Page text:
Researchers discover 20 species previously unknown to science


A scientific expedition to the Bolivian Andes has revealed 20 species new to science, including the “Lilliputian frog” and four rediscovered species, including the “devil-eyed frog” previously thought to be extinct, Conservation International said.
The expedition was led by the environmental group and the government of the capital La Paz. It included 17 scientists who visited Chawi Grande, a locality belonging to the indigenous Huaylipaya community near La Paz.

“The remarkable rediscovery of species once thought to be extinct, especially so close to the city of La Paz, illustrates how sustainable development that embraces nature conservation can ensure long-term protection of biodiversity,” said Conservation International in a press release.

The Lilliputian frog is only about 10 millimeters in length, making it one of the smallest amphibians in the world.

“Due to their small size and habit of living in tunnels under the thick layers of cloud forest moss, they were hard to find even following their frequent calls,” the environmental group said.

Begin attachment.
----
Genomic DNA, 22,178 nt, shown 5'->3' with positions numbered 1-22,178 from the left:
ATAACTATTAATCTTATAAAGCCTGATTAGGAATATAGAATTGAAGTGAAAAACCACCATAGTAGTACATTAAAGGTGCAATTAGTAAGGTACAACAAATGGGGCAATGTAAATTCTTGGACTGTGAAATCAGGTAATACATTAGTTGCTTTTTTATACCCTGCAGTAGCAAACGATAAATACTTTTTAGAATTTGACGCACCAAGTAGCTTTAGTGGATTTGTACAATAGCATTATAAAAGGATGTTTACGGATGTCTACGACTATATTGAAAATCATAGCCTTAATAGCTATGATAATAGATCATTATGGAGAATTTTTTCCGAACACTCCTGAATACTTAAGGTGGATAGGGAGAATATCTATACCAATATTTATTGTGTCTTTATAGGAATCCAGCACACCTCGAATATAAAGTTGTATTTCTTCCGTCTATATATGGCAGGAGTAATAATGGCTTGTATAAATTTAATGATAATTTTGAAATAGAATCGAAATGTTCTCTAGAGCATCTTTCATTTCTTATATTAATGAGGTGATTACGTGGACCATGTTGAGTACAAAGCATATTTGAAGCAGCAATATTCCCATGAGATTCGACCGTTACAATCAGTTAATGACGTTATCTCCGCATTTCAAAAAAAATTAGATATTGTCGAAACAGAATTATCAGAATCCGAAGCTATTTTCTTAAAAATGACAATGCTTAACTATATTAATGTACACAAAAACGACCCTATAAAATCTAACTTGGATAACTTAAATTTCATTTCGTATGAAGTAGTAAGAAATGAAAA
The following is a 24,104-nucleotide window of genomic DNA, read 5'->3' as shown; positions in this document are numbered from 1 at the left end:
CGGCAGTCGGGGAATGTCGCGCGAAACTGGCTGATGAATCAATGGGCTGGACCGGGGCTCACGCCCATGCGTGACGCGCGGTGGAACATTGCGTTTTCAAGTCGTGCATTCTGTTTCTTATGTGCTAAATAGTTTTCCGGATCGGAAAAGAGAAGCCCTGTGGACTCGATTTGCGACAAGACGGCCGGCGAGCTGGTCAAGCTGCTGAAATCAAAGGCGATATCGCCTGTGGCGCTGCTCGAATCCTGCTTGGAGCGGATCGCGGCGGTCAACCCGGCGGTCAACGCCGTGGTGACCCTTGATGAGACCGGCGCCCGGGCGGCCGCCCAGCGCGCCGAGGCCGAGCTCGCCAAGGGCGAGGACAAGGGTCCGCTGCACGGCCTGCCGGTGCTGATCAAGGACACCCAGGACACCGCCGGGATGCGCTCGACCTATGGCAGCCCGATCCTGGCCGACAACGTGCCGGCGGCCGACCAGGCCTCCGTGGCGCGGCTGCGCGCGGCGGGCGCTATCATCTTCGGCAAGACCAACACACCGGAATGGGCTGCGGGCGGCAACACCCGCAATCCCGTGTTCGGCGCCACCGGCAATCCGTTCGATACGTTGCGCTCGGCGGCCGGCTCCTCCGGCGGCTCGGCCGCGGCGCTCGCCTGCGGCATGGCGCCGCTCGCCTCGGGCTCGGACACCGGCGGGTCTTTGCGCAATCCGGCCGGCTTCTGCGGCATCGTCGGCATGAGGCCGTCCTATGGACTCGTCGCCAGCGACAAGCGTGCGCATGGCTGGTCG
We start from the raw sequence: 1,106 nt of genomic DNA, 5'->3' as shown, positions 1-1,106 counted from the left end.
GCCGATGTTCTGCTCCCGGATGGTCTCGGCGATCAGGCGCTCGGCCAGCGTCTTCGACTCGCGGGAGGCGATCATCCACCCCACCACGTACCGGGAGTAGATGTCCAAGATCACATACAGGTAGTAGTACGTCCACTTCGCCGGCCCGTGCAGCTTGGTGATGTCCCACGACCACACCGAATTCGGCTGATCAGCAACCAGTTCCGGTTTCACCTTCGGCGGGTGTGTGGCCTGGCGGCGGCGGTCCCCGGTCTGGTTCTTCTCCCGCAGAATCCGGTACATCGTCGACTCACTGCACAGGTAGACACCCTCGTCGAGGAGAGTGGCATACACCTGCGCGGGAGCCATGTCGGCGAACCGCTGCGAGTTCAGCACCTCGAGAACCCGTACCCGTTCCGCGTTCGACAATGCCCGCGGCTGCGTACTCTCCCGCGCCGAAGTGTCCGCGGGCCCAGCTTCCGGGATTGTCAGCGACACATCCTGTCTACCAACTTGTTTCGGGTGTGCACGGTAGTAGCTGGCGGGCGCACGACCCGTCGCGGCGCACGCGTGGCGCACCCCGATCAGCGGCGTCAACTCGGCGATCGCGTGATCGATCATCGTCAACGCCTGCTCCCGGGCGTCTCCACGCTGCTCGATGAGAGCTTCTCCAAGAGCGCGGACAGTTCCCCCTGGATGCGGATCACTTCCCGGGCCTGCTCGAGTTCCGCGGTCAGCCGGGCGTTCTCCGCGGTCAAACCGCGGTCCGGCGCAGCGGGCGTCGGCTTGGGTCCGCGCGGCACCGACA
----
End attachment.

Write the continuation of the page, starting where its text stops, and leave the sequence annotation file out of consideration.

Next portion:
A sample of the colorful species that scientists have found:

Four new species of butterflies have also been discovered, including two species of “metal-tag butterflies,” which feed on flower nectar in open areas and clearings.

The “devil-eyed frog, which was previously only known to a single individual seen over 20 years ago, has been found to be relatively abundant in the cloud forest,” the group said.

Previous expeditions attempting to find this red-eyed black frog have arrived empty-handed.

“Alzatea verticillata” was also rediscovered, a small flowering tree that was previously only known from a single record in Bolivia and that was found during this expedition after 127 years.

“Many expeditions have been made to Bolivia to find this mysterious tree over the years,” said Conservation International. “Everything has failed so far. ”


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